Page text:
Life on the Summit: Hey Spike! and the Burning Man
Just as planned, the icon for the 25th annual Burning Man Festival in Black Rock City, Nev., out in the desert near Reno, is ash, toast, all burned up – and cleared away.
“Never mind all the columnists and bloggers trumpeting tales of widespread drug use, nudity all around and wild revelry on all sides,” reports Sam Bauman, writing in this Swift Communications’ sister pub, The Nevada Appeal, “Burning Man is actually a largely quiet celebration – sharing, enjoying art and music, even quiet hours of chanting and cymbals clashing and trumpets snarling in the temple.”
For a Summit local’s perspective, we asked our man on the ground for his first-ever such experience, Dr. Jim “JB” Bachman, to provide insights to the event, at which the maximum attendees allowed by the BLM permit reached the 50,000 mark during the Aug. 29-Sept. 5 week.
“I went with a friend from Arvada, Geoff Gardella, who had been 12 times,” reports the good doctor, former chief of staff up at the Frisco hospital who now has another residence in Arvada, where he’s a physician in Denver. “Most of our camp – about 15 – were from all over and all ages.”
Out at Burning Man, everyone takes “playa names,” says Jim, who adopted the name “Pepper,” and Geoff was “Hubris.”
“BM is a free-giving society,” says Dr. Pepper. “There are restaurants, hair salons (where I had my head buzzed), movie theaters, dance halls, live music, plays, bars anything and everything. Nothing costs. Everything is free.”
Except … The BM admission ticket runs a little over $300. Dr. Pepper says he spent about $2k for airfare, rental car, supplies, and the vodka ran about $50.
According to our guy on-site, the BM people lay out the city and provide the “Man” built at the center of a mile-wide playa. They provide ice, coffee and porta-potties and nothing else. Everything else is created by the people who come.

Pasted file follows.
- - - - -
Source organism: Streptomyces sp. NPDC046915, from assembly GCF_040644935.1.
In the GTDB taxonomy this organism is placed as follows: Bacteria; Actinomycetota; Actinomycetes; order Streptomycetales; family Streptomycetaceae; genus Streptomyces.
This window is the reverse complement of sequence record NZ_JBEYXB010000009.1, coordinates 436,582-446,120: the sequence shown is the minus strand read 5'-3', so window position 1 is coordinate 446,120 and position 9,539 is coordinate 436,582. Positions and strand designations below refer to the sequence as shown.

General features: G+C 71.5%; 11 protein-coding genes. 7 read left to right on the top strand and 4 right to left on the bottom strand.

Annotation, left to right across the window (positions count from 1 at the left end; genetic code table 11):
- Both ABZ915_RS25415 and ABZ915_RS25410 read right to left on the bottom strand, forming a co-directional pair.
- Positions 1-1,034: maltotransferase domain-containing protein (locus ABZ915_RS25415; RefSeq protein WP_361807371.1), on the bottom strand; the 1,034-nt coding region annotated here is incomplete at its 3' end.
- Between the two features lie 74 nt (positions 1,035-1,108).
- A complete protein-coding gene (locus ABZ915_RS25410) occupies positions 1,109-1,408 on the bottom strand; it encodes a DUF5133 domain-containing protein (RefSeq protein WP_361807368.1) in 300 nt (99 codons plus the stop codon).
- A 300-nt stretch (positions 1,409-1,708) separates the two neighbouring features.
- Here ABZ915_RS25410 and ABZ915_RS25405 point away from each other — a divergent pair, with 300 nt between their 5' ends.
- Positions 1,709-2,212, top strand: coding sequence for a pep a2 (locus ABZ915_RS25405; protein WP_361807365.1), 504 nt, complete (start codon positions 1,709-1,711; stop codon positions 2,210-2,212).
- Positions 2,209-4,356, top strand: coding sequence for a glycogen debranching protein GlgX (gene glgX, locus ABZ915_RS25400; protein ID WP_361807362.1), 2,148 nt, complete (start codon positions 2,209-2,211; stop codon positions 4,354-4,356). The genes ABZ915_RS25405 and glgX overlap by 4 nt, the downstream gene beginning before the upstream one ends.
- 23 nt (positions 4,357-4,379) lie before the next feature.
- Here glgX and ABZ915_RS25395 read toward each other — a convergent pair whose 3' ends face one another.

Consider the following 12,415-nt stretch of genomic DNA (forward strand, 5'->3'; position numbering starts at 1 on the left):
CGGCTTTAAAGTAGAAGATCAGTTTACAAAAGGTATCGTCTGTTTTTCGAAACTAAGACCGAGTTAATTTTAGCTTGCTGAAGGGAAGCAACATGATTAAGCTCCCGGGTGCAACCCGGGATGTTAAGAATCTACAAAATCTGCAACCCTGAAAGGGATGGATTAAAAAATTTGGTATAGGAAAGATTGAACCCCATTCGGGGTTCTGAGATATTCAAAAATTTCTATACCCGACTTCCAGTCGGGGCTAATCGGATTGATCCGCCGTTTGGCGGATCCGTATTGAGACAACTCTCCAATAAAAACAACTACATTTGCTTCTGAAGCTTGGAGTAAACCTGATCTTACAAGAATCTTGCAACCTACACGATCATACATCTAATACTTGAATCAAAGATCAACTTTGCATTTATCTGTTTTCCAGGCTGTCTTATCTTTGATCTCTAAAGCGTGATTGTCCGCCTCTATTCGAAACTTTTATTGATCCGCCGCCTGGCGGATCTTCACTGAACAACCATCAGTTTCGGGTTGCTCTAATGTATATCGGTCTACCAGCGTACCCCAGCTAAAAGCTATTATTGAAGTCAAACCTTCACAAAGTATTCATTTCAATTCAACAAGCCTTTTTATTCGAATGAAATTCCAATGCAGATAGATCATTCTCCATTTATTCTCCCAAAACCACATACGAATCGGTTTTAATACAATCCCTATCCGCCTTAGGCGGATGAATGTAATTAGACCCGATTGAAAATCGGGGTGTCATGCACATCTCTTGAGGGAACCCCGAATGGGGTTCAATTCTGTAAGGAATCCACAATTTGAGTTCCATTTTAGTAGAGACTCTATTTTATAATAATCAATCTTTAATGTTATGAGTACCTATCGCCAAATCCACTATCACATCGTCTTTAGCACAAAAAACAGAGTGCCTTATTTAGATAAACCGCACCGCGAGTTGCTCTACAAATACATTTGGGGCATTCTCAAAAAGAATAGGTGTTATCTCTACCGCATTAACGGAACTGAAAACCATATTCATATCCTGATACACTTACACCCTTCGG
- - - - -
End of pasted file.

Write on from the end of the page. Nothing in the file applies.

In addition to the man in the middle, there was a huge Trojan Horse, a beautiful temple, huge trees, a piano so large you could walk in it and play the strings – and objects that defy explanation, explains Dr. Pepper.
“Most everything gets burned, and there are no cars and everyone walks or rides bicycles,” says Dr. Pepper, who’s 59, and took his unicycle.
Here’s more of the Pepper’s report:
“At night everyone wears glow sticks and the entire city seems to pulsate and blink. There are Mutant Vehicles that look like ships or praying mantas or muffins. The city is arranged in circles around the plaza in tribes or camps. Everyone is dressed in costumes – or nothing at all. Many camps have themes. The one next to us was the Barbie Death Camp and Wine Bistro with thousands of demised Barbie Dolls.”
“The culmination is the burning of the Man with thousands of fire spinners dancing around it. My tribe had front row seats and the spectacle was amazing. After the Man burned and came crashing down and after an hour or so, when there was only a pile of embers remaining, we roasted marshmallows and made s’mores,” Dr. Pepper writes.
And that official link:
Now back up here on top – way up on Fremont Pass at 11,318 feet, Freeport-McMoran Inc.’s (FMI) recent Climax Mine job fair in Silverthorne drew about 170 applicants.
Hey, Spike! communicated with FMI spokesman Eric Kinneberg of Phoenix, and Colorado Work Force Center reps Bill Thoennes, Rosemary Pettus, Kim Rodriquez and Cynthia Blair-Hoover.
All are pleased with the turnout and the progress toward a “moly” production opening in early 2012.
Spotted out and about lately have been Dr. Doug and Maryann Stein of Frisco and Florida; Texas oil and gas man Jon Lohman; Doug and Shiela Paxton of Windsor and Frisco; David and Tracy Sungelo of Denver and Frisco; The Maisonnouves: Jerry and Deb, and son Jeramiah, with girlfriend Rose Hernandez, golfing at Copper Creek; Kitty Fowler of Breckenridge; Frisco Fish Taco stand owner Patricia Lesage; Tracy Pasic; the Kingdom’s Tom Bader; builder Rick Hein; Dr. Marc Shiffman; Stewart and Christine Voutour; and Sandy Novotny.
Miles F. Porter IV lives in Frisco. Email your social info to email@example.com
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